“If you’re talking about traditional real estate investing, one of the biggest issues is the barrier to entry. There are 309,000 dwellings in the Vancouver [and] for the vast majority of potential investors, and people in general, it’s completely inaccessible. There aren’t too many people with a couple million dollars laying around that they can innvest. Most portfolios are considerably less than the cost of real estate in Vancouver.” This is the point in the interview where Hunter’s eyes light up as he discusses his excitement about addy and its potential to democratize real estate in much the same way Uber did for rideshare, and Airbnb with hotels. “People are being exposed to this concept and asset class that was previously exclusive only to people with tons and tons of money. addy enables anyone to start investing by making the minimum investment $1.00[…] addy invites almost anyone to participate in an asset class that has been very exclusive for a long time.” Here Hunter also notes that even other crowdfunding sites have lofty minimums. Mogel costs $5,000.00, Fundrise asks for $500.00. And those are the most affordable options. What’s more, a lot of platforms won’t even take your minimum unless you’re an accredited investor.

Hunter goes on to explain that up until now, the only way for non-Millionaires to participate in the investment world was either through a REIT, large groups that perform well like an index fund, or the stock market. This handcuffs investors to either tiny portfolios or diversified ones with high average risk levels. addy changes all of this, 

“Young investors in the Vancouver market, specifically [young investors] on the addy platform have this incredible opportunity that no one has ever had in history. Exclusive deals and reduced barrier to entry on high yielding opportunities.”

apartment complex
Hunter is a firm believer in the success of real estate investment. But it’s not just a strong belief, he has the figures to back it up, “Real estate has outperformed the S&P 500 2:1 over the last 15-20 years. Investing in it undoubtedly increases your ability to have more money in your pocket and in long term savings.” He underscores the reliability of real estate investments. Unlike high risk stocks “you’re crash resistant to a certain extent. Liquidity is an asset to real estate. You don’t have to worry about people pulling out all of their money as you would in the stock market. It kind of keeps up with inflation. Real estate is very unique in that capacity.”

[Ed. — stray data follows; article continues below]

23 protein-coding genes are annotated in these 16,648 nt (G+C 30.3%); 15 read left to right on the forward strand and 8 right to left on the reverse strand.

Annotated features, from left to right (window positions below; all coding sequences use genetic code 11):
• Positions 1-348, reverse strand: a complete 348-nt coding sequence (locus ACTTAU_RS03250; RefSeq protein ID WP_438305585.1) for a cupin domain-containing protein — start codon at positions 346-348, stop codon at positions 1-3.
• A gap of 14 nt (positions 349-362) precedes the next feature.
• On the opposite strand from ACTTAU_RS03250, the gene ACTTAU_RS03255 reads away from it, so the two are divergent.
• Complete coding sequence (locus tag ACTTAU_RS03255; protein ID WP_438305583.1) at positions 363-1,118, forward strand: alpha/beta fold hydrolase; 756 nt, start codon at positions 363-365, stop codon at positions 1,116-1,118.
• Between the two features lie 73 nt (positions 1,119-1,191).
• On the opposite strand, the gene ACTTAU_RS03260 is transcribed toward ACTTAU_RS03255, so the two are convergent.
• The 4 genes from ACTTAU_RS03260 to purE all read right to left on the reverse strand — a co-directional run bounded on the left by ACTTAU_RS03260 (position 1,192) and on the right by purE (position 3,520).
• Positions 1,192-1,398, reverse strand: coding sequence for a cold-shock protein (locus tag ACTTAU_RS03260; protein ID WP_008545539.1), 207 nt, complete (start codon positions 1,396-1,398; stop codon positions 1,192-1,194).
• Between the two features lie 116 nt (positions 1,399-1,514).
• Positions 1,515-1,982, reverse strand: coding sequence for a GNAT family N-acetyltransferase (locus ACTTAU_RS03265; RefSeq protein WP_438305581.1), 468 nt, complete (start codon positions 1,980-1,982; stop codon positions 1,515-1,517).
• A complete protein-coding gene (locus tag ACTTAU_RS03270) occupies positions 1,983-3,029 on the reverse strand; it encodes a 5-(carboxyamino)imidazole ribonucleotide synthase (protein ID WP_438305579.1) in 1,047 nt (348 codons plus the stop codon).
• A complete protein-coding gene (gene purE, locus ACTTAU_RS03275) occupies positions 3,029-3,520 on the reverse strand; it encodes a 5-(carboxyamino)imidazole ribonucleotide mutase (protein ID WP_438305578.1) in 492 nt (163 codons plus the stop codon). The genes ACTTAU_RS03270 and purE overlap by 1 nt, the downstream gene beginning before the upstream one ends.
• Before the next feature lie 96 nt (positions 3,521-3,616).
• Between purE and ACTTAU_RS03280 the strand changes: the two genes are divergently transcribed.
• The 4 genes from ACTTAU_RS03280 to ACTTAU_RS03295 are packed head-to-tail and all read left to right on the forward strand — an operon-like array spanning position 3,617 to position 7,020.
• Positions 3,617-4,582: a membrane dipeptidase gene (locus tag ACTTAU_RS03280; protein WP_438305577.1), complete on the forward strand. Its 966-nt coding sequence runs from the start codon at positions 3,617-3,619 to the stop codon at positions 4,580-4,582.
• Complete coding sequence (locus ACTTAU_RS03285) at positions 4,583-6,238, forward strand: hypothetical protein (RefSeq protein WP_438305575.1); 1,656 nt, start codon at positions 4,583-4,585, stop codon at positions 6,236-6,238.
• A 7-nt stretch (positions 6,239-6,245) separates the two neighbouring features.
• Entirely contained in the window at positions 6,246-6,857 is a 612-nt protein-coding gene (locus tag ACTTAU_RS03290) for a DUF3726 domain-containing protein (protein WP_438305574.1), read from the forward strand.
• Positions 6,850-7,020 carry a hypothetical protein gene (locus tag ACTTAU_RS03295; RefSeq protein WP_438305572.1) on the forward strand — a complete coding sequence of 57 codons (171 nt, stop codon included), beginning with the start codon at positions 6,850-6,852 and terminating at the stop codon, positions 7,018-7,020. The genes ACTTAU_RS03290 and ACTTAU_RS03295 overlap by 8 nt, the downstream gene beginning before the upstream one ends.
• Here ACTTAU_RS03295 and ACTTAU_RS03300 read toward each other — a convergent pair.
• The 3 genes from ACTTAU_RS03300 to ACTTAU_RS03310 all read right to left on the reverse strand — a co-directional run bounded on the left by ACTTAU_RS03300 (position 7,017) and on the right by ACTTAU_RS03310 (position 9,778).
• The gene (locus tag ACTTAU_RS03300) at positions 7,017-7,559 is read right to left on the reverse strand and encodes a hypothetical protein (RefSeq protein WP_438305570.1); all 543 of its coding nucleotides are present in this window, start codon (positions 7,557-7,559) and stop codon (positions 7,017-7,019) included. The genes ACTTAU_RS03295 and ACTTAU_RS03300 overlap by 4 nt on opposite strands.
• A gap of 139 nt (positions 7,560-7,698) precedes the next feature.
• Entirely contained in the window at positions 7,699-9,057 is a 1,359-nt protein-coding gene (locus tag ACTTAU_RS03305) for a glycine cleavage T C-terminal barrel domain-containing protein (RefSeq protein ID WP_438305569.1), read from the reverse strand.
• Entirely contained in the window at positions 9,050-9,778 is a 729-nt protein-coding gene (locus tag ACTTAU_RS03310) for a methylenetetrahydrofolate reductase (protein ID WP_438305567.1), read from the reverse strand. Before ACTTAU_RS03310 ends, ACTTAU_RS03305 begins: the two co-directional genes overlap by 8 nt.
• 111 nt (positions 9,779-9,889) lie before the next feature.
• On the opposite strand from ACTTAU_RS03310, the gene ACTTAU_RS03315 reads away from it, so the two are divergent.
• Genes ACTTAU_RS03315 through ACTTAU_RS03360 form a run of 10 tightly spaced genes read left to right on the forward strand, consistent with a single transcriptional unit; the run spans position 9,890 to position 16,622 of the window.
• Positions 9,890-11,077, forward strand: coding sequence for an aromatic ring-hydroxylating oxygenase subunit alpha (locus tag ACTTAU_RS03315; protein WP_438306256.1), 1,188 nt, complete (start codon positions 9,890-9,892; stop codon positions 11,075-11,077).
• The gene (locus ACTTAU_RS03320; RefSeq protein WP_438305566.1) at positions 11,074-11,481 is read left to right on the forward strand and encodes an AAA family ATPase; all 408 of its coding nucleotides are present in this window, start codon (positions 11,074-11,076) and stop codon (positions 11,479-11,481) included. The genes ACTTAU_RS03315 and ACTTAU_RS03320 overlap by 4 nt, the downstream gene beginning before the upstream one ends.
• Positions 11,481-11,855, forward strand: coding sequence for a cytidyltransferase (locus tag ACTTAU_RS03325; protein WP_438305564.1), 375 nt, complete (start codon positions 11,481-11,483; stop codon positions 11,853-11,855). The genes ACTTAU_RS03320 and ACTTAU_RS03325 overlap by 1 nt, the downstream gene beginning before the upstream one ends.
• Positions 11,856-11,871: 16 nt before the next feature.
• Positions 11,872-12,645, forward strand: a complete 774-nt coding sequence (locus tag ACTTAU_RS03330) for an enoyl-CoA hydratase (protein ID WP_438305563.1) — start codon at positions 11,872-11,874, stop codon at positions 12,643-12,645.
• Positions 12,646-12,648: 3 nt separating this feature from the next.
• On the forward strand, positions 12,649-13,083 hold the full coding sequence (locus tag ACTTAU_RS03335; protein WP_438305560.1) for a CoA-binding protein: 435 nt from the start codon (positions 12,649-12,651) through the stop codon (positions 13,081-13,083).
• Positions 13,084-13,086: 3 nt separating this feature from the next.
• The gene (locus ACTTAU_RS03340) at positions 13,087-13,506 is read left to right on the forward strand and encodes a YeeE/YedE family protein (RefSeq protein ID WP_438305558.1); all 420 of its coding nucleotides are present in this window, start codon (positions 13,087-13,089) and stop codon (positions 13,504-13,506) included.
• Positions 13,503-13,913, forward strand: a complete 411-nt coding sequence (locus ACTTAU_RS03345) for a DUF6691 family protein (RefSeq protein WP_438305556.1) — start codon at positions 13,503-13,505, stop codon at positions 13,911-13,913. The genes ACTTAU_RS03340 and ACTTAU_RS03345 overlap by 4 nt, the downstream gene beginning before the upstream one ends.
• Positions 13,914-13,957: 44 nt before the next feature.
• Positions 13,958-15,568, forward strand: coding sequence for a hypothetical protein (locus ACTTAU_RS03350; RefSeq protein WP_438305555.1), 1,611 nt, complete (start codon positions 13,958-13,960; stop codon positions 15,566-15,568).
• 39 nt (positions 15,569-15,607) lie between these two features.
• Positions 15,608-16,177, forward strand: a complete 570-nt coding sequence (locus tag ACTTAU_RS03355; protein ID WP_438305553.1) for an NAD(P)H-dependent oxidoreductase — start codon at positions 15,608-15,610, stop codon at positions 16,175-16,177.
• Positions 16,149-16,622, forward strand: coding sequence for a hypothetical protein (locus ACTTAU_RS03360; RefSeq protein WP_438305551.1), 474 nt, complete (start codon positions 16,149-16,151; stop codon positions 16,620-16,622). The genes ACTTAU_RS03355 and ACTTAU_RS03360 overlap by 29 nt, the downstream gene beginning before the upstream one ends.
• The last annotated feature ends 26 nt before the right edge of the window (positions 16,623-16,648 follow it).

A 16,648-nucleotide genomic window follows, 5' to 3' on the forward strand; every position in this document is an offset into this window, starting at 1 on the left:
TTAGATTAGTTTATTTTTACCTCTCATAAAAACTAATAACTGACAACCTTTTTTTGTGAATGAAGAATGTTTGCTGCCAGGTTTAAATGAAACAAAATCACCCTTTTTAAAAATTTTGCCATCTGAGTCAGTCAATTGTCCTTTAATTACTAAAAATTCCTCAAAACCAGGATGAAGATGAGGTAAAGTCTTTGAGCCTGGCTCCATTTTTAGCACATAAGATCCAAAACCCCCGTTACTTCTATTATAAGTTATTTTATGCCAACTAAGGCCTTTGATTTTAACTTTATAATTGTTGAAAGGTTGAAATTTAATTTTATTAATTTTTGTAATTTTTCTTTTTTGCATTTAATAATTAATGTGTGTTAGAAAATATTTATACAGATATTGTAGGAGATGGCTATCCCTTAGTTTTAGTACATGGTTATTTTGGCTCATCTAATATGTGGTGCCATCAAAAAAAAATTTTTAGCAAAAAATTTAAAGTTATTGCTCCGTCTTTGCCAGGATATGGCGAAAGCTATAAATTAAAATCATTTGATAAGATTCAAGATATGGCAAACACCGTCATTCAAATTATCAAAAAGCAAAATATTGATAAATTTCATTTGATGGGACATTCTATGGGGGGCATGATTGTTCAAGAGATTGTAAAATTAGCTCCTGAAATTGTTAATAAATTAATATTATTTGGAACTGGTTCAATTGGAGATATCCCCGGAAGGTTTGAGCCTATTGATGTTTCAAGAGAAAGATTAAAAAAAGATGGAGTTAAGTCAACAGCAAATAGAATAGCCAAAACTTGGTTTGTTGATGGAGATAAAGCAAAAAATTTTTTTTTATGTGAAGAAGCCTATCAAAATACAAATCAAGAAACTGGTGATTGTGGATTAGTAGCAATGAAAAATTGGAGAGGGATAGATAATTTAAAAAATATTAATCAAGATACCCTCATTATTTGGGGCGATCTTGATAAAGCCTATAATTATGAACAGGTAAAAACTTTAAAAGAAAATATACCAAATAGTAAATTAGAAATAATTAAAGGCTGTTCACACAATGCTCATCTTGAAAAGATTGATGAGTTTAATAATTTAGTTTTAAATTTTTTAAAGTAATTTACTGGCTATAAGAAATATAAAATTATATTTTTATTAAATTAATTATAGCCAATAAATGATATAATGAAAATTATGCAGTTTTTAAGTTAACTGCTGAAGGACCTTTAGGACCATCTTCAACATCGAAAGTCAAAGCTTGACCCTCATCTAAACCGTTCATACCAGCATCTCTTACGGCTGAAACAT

In addition to making real estate investment accessible by lowering barriers and demystifying the process through education, Hunter is convinced that addys crowdfunding aspect is also revolutionary,

“I think addy is the dawn of a new future of home ownership[…] The future of crowdfunding is going to make people’s lives more free. It can free up time, it can free up money which is a major stress trigger for people. More than that, people’s ability to diversify their assets allows them to live where they want without having to worry about their personal property. People in the future will be able to live where they want while generating income from properties in high growth markets[…] There’s no need to own 100% of your own property. With 309,000 dwellings in the Vancouver market, there’s little likelihood that your dwelling will be the one with the highest growth, so why would you want to put all your eggs in that basket? [With concepts like addy] we’re going to see a transition of investing behaviour to a time where people will take equity out of their own home to invest in other opportunities. If you’re renting you can take out whatever you’re saving and invest in real estate with really high returns. You’ll diversify your portfolio, freeing you to live elsewhere while also capitalizing on the gains of real estate. I think [addy] is just an incredible idea, with the potential to do a lot of incredible things.”




2 thoughts on “The Future of Home Ownership: Hunter Sones Explains Why addy is a Game Changer

  1. Pingback: Meet Up Recap: Changing the Game in Real Estate - IMBY